Photo: Courtesy of Philadelphia Union
By now you’re aware of the Philadelphia Union’s chicken problem—specifically, its gay chicken problem.
If not, let me fill you in briefly.
The good folks at the Front Office have decided, in their infinite wisdom and careful public relations planning, to maintain a partnership with the good folks at Chick-fil-A who, in their infinite piety and careful public relations planning, just plain don’t like the queers. Some fans, specifically those who value the right to be filled in (however briefly) by the partner of their choosing, have cried fowl.*
This follows last year’s brouhaha over comments that Chick-fil-A’s top brass let slip to the press. CEO Dan Cathy claimed that those in support of same-sex marriage were “inviting God’s judgment,” which, based on my understanding of the Old Testament, is a bad thing involving plagues, insects, and the fact that no one wants God’s judgment at their table during the reception.
Of course, Chick-fil-A’s fundamentalist underpinnings, including their donations to anti-gay activist groups, were well known to anyone who followed the relationship between gay rights and chicken long before the media caught hold. (I haven’t eaten there in about 5 years for that exact reason.)
Nonetheless, the proverbial shit hit the fan. Rival protests broke out, with liberals organizing public gay make-out sessions and conservatives engaging in mass consumption of fried foods, showing the world how passive resistance can honor the memory of Gandhi and King without the need to really change one’s plans for the day.
Fast forward to the present.
We fans have been getting emails from the U touting Chick-fil-A giveaways and “Family 4 Pack” deals, which include sideline tickets and vouchers for the divinely approved meals. Fans can also vie for the title of “Family of the Game,” a moniker meant to reflect the corporation’s devotion to family, or at least to using that word as often as they do narrowly.
The online backlash has been brutal. Facebook posts from the U were flooded with protestations from incensed gay rights advocates faster than other incensed gay rights advocates could “Like” them. The FO was presumably bombarded with emails and calls, leading to an official statement from Union CEO Nick Sakiewicz himself, who was very careful not to say anything meaningful. In it, he hails the Union’s commitment to a vague inclusiveness that honors all races, religions, “beliefs,” and “choices” without going as far as mentioning sexual orientation (unless of course, he’s implying that’s a choice). A finer treading of the line between any two positions has never been seen.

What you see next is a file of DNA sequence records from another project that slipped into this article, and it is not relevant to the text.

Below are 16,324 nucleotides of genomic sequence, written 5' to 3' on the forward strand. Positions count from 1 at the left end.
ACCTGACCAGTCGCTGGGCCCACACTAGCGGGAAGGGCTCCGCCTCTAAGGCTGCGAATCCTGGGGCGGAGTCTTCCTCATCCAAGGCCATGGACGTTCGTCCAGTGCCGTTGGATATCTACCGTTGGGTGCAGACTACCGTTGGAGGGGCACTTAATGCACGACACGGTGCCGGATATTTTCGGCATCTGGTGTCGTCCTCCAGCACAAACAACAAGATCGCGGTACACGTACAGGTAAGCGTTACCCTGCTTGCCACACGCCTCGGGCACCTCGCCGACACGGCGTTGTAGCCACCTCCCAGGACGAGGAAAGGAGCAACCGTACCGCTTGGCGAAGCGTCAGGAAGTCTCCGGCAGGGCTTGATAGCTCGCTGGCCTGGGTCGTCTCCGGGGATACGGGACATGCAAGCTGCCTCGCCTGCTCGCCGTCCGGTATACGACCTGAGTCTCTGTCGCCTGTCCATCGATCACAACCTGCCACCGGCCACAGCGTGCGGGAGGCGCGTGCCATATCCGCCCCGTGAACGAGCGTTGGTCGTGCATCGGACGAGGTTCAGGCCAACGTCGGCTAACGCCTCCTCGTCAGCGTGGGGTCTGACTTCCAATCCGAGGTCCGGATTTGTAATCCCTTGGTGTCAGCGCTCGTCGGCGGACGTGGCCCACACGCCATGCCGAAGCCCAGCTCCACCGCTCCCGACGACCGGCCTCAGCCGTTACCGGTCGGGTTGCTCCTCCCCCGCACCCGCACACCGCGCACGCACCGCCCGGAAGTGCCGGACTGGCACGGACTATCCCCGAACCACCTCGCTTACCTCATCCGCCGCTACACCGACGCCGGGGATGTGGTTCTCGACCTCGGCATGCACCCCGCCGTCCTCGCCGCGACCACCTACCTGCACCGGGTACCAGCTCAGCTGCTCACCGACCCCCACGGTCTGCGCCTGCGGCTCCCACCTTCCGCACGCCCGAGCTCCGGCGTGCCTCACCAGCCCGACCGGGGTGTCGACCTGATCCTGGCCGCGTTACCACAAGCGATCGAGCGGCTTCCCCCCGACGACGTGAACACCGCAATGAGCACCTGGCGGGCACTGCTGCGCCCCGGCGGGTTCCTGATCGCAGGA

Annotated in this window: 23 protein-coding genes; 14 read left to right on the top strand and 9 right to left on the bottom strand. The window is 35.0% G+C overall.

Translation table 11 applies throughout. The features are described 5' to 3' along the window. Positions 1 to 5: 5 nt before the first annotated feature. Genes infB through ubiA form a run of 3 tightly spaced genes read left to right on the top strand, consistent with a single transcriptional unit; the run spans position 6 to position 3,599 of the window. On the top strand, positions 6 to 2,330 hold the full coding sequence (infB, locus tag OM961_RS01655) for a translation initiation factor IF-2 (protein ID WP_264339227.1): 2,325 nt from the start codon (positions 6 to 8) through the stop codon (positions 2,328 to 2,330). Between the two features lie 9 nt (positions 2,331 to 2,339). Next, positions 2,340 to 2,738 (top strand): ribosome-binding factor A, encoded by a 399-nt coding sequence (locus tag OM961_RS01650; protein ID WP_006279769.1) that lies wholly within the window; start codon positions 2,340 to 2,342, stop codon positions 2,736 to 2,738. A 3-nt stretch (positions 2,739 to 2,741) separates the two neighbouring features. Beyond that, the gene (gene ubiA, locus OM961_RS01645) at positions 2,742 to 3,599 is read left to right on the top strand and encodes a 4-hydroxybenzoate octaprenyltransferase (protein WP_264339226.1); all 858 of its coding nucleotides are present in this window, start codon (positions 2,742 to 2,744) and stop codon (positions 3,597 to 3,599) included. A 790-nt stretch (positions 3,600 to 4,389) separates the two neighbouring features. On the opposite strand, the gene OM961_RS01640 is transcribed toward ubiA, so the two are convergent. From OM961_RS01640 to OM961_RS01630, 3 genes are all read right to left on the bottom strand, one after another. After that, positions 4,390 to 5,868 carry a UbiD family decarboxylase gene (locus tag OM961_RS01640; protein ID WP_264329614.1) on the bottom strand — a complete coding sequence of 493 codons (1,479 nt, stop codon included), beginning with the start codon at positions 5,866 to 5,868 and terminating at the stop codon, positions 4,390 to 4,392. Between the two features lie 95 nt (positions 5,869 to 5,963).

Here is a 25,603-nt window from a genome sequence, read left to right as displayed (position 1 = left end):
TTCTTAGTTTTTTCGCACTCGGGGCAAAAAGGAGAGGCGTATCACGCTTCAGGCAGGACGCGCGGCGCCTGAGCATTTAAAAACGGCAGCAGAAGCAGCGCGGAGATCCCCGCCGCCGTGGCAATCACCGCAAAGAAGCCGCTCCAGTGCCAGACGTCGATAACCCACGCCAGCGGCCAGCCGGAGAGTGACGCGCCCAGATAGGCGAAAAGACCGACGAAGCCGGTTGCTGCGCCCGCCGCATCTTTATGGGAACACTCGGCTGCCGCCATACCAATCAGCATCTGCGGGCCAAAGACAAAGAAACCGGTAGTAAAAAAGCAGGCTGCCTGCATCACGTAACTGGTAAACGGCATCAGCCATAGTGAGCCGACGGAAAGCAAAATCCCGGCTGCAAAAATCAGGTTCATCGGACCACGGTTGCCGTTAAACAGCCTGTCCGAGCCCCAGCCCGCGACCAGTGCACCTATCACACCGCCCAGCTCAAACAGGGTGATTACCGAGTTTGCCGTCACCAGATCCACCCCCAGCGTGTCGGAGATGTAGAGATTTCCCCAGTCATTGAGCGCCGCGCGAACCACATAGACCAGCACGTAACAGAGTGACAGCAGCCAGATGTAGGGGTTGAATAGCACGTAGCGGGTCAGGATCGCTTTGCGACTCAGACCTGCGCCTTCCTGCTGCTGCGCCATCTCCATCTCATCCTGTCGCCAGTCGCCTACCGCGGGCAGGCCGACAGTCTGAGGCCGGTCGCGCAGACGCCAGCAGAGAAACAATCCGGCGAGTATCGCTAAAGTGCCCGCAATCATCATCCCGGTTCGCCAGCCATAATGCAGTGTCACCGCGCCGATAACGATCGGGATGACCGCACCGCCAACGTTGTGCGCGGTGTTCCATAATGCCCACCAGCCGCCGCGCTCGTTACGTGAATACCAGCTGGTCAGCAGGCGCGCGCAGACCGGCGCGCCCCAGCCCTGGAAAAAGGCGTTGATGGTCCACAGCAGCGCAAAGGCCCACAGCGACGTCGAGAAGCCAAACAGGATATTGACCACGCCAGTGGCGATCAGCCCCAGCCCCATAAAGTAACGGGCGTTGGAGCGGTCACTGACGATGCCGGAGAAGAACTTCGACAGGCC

Gay-friendly fans who weren’t satisfied by this took matters into their own hands, demanding a complete cutoff from the evangeli-chicken. The online campaign continued. The folks at Gay4soccer have proposed designing cards bearing an anti-CFA message for fans to hand to stadium employees. The Sons of Ben, who despise racial and homophobic slurs almost as much as they love slurs in general, put the cherry on the gay wedding cake, offering a mid-game tribute to freshly out-of-the-closet former MLS player Robbie Rogers.
As is the case in any controversy, a strong contingent emerged on the “Who Gives a Shit?” side, begging for matters of politics and religion to be kept far from PPL. It’s got nothing to do with soccer, they say, and the whole ugly issue is an excuse for the always outraged to stay outraged. What’s next? Does Dollar Dog Night support cruel factory farm practices? Have child laborers in Indonesia stitched the PPL promotional towels? Does every vendor in the park have to pass the field morality test to do business? Stand on one leg and recite the 14th amendment, sir; now let’s see if you can walk the line between freedom and sensitivity, one foot in front of the other.
I’m sorry, but…fuck that. As convenient as it would be to throw on the blinders and dismiss it all as a non-issue, for my season ticket money, this is a fight worth having. I’d urge any fan who believes in equality not to mistake laziness for nonchalance, or allow apathy to win the day for the sake of being above it all. Not opposing something wrong is almost as bad as supporting it; in the 1930’s, the Vatican signed a live-and-let-live deal between the Catholic Church and the Third Reich, long before the latter’s true intentions were clear. Look how that turned out.** Chick-fil-A goes out of its way to make people think that gay folks are beneath the rest of us. Every dollar a Union fan spends on their admittedly delicious food helps with that.
As for excessive PC overload, not fighting every battle is no excuse to fight none. I don’t like the Big Beer Industry, but just because I can’t stop Miller and Anheiser-Busch InBev from assaulting Philadelphian taste buds every game doesn’t mean I can’t raise a cry against intolerance when it’s clear it’ll be heard.
For their part, the Union claims that they are working on a “special night” for the LGBT community. That sounds nice and would be laudable, but in the end an attempt to offset bigotry with inclusiveness is a PR move, not a rejection of what’s very clearly wrong.
As fans of the team we love (and of a front office that tends to do very well by us), we should add our voices to those that would urge the U to have a zero tolerance policy for sponsors that make it their business to hate. No matter how succulent and mouthwatering that hate may be.
*PSP would like to remind readers that they are in no way responsible for the quality of Conor O’Grady’s puns.
**PSP would like to remind readers that they are in no way responsible for the hyperbole of Conor O’Grady’s analogies.